paper pad handy, but that are married to their PDA.

Price: $59.95
Available in cobalt blue and black


Molded yoke holds m100 securely
Rubber yoke adds eye appeal and provides a comfortable grip
Addition of paper binder makes this a great choice for "note-takers"




Product Information

Manufacturer:Franklin Covey
  • Molded yoke holds m100 securely
  • Rubber yoke adds eye appeal and provides a comfortable grip
  • Addition of paper binder makes this a great choice for "note-takers"
  • Expensive
{ 21 comments… add one }
  • Julie August 11, 2003, 9:49 pm

    Post your comments here on the City Mantis Electric Scooter Review.

    Just click the POST REPLY button on this page.

  • Nate August 11, 2003, 10:35 pm

    Great review Julie. I was hoping you’d get one of those for review, and I’m glad you did. It sounds like an awesome little device.

    I think hte idea of the Mantis is a good one. It’s very cool looking, and is also very practical, particularly for city dwellers where public transportation is inconsistant. The biggest draw for me about the Mantis is the fact that because its portable, it can be taken in and stored in a closet at work or at home, unlike a full-sized gas-powered scooter.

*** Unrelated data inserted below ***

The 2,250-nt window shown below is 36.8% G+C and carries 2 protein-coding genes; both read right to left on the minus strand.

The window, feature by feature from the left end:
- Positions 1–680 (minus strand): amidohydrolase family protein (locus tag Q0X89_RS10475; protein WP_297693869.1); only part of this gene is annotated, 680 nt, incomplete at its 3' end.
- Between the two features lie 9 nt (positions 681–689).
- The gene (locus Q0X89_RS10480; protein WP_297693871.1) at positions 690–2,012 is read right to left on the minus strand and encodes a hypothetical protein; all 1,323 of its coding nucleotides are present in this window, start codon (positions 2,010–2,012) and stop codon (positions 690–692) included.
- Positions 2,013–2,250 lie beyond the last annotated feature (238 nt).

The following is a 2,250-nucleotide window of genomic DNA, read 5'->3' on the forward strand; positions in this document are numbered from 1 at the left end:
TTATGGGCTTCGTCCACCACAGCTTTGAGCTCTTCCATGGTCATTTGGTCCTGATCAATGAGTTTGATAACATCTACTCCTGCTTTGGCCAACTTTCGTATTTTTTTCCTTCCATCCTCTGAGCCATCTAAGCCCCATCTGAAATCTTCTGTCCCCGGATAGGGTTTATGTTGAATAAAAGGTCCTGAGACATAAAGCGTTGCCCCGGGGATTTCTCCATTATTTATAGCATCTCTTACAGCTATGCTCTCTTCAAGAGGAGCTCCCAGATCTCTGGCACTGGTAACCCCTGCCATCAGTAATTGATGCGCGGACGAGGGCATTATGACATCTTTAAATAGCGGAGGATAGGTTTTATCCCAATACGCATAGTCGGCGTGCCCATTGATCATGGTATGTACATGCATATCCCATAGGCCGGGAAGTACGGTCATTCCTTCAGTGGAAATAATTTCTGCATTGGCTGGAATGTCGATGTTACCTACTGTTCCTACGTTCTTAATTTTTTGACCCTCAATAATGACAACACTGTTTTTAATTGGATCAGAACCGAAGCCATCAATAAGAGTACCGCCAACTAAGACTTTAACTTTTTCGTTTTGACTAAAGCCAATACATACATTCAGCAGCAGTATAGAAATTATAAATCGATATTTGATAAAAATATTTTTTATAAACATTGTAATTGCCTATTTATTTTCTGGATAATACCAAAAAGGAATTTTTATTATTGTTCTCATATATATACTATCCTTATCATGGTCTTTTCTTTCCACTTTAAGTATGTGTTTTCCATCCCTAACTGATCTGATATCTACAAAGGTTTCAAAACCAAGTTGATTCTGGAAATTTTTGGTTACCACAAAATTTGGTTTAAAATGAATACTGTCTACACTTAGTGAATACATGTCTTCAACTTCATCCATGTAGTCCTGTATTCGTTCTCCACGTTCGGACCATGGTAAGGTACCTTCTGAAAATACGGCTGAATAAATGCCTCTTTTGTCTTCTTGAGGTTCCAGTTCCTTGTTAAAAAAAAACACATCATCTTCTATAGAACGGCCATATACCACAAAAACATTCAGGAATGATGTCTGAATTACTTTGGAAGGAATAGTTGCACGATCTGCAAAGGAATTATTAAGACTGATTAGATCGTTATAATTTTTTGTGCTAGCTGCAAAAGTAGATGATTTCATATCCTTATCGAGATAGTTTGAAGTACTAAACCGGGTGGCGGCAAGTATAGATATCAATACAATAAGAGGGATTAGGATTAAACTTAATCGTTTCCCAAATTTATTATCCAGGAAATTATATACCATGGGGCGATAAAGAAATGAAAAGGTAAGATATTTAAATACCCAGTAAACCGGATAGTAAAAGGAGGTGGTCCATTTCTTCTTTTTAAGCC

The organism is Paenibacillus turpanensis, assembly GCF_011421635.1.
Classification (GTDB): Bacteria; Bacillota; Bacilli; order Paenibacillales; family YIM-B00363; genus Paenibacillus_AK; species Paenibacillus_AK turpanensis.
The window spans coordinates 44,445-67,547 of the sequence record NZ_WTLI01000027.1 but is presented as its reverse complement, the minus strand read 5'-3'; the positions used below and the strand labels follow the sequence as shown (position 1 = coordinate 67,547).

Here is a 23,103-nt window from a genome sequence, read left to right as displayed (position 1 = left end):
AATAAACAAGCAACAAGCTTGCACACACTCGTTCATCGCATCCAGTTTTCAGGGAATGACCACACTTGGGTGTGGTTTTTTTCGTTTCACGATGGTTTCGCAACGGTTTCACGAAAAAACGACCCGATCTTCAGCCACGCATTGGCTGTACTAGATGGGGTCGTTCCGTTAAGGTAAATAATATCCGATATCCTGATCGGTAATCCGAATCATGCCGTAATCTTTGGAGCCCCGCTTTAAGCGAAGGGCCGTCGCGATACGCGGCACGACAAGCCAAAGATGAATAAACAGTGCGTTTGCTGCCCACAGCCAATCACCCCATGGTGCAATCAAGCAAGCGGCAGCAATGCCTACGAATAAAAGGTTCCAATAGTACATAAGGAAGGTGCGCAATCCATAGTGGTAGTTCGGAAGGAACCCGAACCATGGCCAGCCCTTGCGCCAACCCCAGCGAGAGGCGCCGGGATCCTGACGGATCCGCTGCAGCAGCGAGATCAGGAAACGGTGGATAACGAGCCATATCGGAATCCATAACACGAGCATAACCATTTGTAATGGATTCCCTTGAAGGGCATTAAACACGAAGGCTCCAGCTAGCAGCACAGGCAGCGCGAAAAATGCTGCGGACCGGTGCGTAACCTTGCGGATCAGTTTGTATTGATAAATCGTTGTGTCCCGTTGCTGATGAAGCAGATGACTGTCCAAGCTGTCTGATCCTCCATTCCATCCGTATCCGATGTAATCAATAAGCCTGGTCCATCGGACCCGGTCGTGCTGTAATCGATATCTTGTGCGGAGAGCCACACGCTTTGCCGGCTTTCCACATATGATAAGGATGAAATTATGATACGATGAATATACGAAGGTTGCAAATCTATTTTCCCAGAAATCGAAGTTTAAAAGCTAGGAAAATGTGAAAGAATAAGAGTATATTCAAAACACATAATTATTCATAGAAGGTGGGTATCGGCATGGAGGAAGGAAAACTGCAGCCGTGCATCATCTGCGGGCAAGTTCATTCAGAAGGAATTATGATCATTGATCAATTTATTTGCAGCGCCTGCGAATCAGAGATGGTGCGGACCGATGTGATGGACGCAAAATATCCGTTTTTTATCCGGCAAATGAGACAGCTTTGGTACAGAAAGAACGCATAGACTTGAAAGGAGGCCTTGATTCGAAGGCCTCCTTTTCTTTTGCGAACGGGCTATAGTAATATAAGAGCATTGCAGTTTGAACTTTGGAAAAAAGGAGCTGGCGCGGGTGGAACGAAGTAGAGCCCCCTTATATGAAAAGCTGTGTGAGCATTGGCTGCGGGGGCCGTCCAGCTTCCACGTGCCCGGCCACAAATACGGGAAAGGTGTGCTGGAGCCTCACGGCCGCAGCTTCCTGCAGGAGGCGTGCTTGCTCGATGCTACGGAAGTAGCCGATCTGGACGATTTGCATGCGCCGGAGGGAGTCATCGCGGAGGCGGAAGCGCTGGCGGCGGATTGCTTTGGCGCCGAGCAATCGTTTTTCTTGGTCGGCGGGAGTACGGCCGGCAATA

Comparing it (on paper anyway) to other electric scooters it seems to have about the same capabilities as other scooters, but a little more refinement. It costs twice as much as the really cheap scooters, but about the same as the good ones.

    I don’t know if I’d ever actually ride one of those, but I certainly like the idea, especially if it could get me to work without me having to break a sweat and stores easily when I get there.

    One question though — when you ride standing up is it possible to extend the handlebars at all? And is it possible to fold the seat down when riding it standing? I guess that’s two questions. 🙂

  • Julie August 12, 2003, 12:40 am


    Yes, you could fold the seat down if you wanted to ride standing up. The handle bars can be extended a bit, but not much more than what I have pictured.

  • 10basetom August 12, 2003, 1:44 am

    thanks for the review, julie.

    it seems this is the poor man’s segway and the rich man’s razor ;).


  • Ford F-150 August 12, 2003, 2:23 am

    Great review Julie! Another thing that is alot of fun is the goped. I bought what they call the “Geo Bigfoot” Its an economical gas powered scooter that is fun, fast, and fuel efficient. They will go about 20mph stock, but I upgraded mine to go about 32mph. They are really alot of fun and extremely easy to maintain. I think you should try to review one!

  • Julie August 12, 2003, 3:01 am

    Ford F-150

    Those do look pretty cool! You really wanna see me dead dontcha? Heheheh 😉